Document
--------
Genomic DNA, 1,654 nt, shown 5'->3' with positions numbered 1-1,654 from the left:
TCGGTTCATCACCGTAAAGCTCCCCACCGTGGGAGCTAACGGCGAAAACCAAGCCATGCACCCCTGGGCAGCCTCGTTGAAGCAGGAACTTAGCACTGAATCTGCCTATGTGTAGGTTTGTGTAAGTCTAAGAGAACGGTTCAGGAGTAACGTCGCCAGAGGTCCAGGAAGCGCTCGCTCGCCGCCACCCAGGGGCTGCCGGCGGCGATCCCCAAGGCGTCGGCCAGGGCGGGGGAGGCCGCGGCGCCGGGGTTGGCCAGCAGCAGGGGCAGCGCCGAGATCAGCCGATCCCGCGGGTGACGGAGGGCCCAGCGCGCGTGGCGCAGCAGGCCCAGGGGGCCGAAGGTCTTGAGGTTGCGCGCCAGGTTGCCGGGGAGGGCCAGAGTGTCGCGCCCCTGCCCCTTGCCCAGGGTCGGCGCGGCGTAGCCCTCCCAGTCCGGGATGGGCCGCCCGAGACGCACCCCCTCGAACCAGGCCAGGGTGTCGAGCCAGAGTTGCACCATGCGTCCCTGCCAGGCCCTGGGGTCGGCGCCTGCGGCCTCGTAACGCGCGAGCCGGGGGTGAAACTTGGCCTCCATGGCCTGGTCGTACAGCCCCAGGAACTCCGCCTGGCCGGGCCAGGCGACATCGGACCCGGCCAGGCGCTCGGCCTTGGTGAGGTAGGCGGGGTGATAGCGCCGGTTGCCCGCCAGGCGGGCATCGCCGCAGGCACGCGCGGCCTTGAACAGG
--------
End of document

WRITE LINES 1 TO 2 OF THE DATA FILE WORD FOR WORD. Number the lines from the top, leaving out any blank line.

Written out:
Genomic DNA, 1,654 nt, shown 5'->3' with positions numbered 1-1,654 from the left:
TCGGTTCATCACCGTAAAGCTCCCCACCGTGGGAGCTAACGGCGAAAACCAAGCCATGCACCCCTGGGCAGCCTCGTTGAAGCAGGAACTTAGCACTGAATCTGCCTATGTGTAGGTTTGTGTAAGTCTAAGAGAACGGTTCAGGAGTAACGTCGCCAGAGGTCCAGGAAGCGCTCGCTCGCCGCCACCCAGGGGCTGCCGGCGGCGATCCCCAAGGCGTCGGCCAGGGCGGGGGAGGCCGCGGCGCCGGGGTTGGCCAGCAGCAGGGGCAGCGCCGAGATCAGCCGATCCCGCGGGTGACGGAGGGCCCAGCGCGCGTGGCGCAGCAGGCCCAGGGGGCCGAAGGTCTTGAGGTTGCGCGCCAGGTTGCCGGGGAGGGCCAGAGTGTCGCGCCCCTGCCCCTTGCCCAGGGTCGGCGCGGCGTAGCCCTCCCAGTCCGGGATGGGCCGCCCGAGACGCACCCCCTCGAACCAGGCCAGGGTGTCGAGCCAGAGTTGCACCATGCGTCCCTGCCAGGCCCTGGGGTCGGCGCCTGCGGCCTCGTAACGCGCGAGCCGGGGGTGAAACTTGGCCTCCATGGCCTGGTCGTACAGCCCCAGGAACTCCGCCTGGCCGGGCCAGGCGACATCGGACCCGGCCAGGCGCTCGGCCTTGGTGAGGTAGGCGGGGTGATAGCGCCGGTTGCCCGCCAGGCGGGCATCGCCGCAGGCACGCGCGGCCTTGAACAGG